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Curriculum Reviewer EdReports Will Start Evaluating Phonics Programs

Letters-article-Copyright-Getty.jpgEdReports, the nonprofit curriculum reviewer, is shining a spotlight on early reading—the group announced on Wednesday that it will start releasing evaluations of foundational phonics skills programs. The first set of reviews will be released in November. 

This is a departure for the organization, which historically has only reviewed reading and English-language arts materials that are meant to be used as year-long, comprehensive curricula. Along with ELA programs, EdReports also evaluates K-12 math materials and science materials for grades 6-8.

These new reviews will focus on supplemental programs, designed to teach beginning readers how to crack the code that is written language. The list of K-2 materials currently under review teach alphabet knowledge, sound-letter correspondences, decoding written words, and other skills that help readers recognize the words on a page. Programs currently under review include: 

  • Express Readers

  • From Phonics to Reading, by William H. Sadlier, Inc.

  • Jolly Phonics, by Jolly Learning

  • Pathways to Reading

  • Puzzle Piece Phonics, by Corwin

  • The Fountas & Pinnell Phonics, Spelling, and Word Study System, by Heinemann

  • Fundations, by Wilson Language Training

"We know that many school districts supplement ELA instruction with a foundational skills program, yet independent analyses of these programs has largely been absent, leaving teachers without reliable information on the quality of their curriculum," said Liisa Potts, the director of ELA review at the organization, in an emailed announcement on Wednesday. "These reports serve to fill this information gap."

This announcement from EdReports comes amid renewed attention to how schools are teaching these foundational reading skills—and what materials they're using to teach them. 

Decades of psychology and cognitive science research has shown that explicit, systematic phonics—teaching how written letters represent spoken sounds—leads to the greatest gains in reading accuracy for young students. Of course, there is more to teaching reading than just teaching phonics, but knowing how to decode is an essential step in becoming a reader. You can read more about these findings in our early reading research explainer, here. (It's part of Education Week's new ongoing series, Getting Reading Right.)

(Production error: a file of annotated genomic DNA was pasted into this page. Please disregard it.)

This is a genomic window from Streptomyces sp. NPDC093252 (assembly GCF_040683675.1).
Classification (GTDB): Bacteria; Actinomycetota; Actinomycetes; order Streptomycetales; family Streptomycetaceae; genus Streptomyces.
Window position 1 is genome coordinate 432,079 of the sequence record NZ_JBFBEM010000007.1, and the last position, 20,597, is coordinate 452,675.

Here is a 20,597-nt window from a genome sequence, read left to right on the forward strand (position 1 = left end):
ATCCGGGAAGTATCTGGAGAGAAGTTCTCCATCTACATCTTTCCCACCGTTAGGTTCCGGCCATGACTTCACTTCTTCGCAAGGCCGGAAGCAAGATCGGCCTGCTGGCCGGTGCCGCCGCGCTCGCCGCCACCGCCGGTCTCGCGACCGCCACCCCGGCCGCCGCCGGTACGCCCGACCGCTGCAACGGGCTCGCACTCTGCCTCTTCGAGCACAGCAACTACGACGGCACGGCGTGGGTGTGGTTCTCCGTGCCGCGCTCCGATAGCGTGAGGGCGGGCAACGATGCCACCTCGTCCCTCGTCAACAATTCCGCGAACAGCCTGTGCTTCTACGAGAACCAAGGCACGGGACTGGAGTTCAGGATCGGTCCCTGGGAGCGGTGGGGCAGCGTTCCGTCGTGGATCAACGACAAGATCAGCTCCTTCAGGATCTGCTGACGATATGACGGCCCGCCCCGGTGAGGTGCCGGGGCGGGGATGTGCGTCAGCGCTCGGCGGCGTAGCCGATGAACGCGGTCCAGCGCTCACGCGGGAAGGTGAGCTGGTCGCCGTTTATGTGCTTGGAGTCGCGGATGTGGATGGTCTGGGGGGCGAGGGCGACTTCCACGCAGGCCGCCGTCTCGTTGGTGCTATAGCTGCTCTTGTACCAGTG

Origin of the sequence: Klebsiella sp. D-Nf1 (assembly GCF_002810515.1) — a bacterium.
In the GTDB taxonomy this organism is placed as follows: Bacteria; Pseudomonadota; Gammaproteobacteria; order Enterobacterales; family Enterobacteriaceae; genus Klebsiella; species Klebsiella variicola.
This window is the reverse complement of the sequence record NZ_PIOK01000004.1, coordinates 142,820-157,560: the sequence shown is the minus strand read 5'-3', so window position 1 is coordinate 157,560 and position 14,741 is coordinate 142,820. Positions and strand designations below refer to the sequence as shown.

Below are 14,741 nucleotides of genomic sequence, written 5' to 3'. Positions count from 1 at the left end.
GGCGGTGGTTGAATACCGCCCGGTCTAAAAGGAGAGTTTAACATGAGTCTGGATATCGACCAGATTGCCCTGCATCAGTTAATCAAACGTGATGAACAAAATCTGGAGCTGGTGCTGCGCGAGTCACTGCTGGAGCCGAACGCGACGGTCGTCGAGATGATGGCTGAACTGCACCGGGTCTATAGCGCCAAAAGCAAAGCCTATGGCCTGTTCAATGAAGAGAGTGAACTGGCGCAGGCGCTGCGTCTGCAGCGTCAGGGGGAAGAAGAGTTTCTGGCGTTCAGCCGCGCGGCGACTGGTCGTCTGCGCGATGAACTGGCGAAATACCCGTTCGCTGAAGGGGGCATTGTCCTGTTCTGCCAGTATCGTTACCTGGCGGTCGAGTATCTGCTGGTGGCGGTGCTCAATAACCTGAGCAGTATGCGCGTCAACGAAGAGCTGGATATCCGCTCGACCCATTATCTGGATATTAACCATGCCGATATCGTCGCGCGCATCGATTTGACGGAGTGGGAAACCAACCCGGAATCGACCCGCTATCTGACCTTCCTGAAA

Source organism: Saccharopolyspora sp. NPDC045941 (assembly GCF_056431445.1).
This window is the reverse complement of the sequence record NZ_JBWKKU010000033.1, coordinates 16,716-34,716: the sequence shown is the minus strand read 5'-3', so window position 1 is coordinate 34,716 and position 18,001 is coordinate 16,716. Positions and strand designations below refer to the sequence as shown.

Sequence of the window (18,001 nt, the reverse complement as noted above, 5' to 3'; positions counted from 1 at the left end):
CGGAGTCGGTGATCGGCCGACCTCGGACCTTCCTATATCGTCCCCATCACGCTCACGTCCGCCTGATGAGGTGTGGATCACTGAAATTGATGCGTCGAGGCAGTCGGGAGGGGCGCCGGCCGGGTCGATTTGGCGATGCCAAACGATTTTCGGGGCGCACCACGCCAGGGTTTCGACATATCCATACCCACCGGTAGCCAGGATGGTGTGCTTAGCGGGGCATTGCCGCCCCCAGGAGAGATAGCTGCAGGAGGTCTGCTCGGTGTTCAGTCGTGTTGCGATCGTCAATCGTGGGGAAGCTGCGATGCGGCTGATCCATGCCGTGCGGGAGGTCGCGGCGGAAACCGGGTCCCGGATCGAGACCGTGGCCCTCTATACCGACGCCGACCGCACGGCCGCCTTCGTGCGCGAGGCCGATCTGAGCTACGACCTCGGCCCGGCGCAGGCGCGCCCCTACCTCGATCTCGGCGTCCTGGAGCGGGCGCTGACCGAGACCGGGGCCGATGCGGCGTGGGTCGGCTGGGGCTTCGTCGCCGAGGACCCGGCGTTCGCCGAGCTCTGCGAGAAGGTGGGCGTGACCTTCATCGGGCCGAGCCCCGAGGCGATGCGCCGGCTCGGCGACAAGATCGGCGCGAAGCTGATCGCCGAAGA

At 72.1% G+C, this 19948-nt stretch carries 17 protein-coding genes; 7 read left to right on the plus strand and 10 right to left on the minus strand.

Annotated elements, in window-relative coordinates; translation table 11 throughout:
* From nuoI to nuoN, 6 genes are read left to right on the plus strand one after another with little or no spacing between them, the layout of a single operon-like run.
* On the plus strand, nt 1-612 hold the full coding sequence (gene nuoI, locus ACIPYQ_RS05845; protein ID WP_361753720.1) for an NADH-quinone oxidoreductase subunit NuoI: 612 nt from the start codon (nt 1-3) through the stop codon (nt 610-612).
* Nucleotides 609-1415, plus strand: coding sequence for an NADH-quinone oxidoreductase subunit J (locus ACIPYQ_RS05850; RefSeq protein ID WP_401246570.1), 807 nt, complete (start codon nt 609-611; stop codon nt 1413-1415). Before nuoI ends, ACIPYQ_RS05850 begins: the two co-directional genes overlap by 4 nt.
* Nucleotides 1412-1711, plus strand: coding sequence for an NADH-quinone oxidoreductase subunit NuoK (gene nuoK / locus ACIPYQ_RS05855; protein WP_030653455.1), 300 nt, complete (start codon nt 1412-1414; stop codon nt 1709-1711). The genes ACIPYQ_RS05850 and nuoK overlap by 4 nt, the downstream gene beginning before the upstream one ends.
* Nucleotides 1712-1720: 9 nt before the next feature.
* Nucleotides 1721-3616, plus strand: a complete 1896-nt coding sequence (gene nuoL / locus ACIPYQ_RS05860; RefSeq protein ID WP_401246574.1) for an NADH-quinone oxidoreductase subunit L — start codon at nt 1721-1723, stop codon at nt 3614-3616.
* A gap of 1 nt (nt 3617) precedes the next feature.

But this kind of instruction isn't happening in all schools.

In a series of radio documentaries released over the past year, American Public Media's Emily Hanford reported that many teachers haven't been taught, either in their preparation programs or in their districts, how to deliver systematic phonics instruction. When schools use materials that include some phonics, it's possible they're delivering mixed messages. The materials may also ask students to guess at words, using pictures or other context clues, which can take their attention away from letter sounds. 

Hanford's reports kicked off a wave of interest in the specifics of early literacy programs, and struck a chord with teachers who felt that their teacher-education programs had fallen short in preparing them to teach reading. 


See also: Getting Reading Right


It's not clear how EdReports will evaluate these foundational skills programs—the group hasn't yet released its rubric and evidence guides for these specific materials. 

Currently, EdReports grades comprehensive ELA materials for grades K-2 in part on their attention to foundational skills. Students need to receive "systematic and explicit" instruction in phonemic awareness, phonological awareness, and phonics, as well as opportunities to practice decoding. And ELA materials have to assess students to determine whether they've mastered these foundational skills, and provide supports for students who are below standard.

These criteria account for about a third of the total points that a set of K-2 ELA materials can receive on EdReports' first "gateway," which measures alignment to the Common Core State Standards. 

Image: Getty

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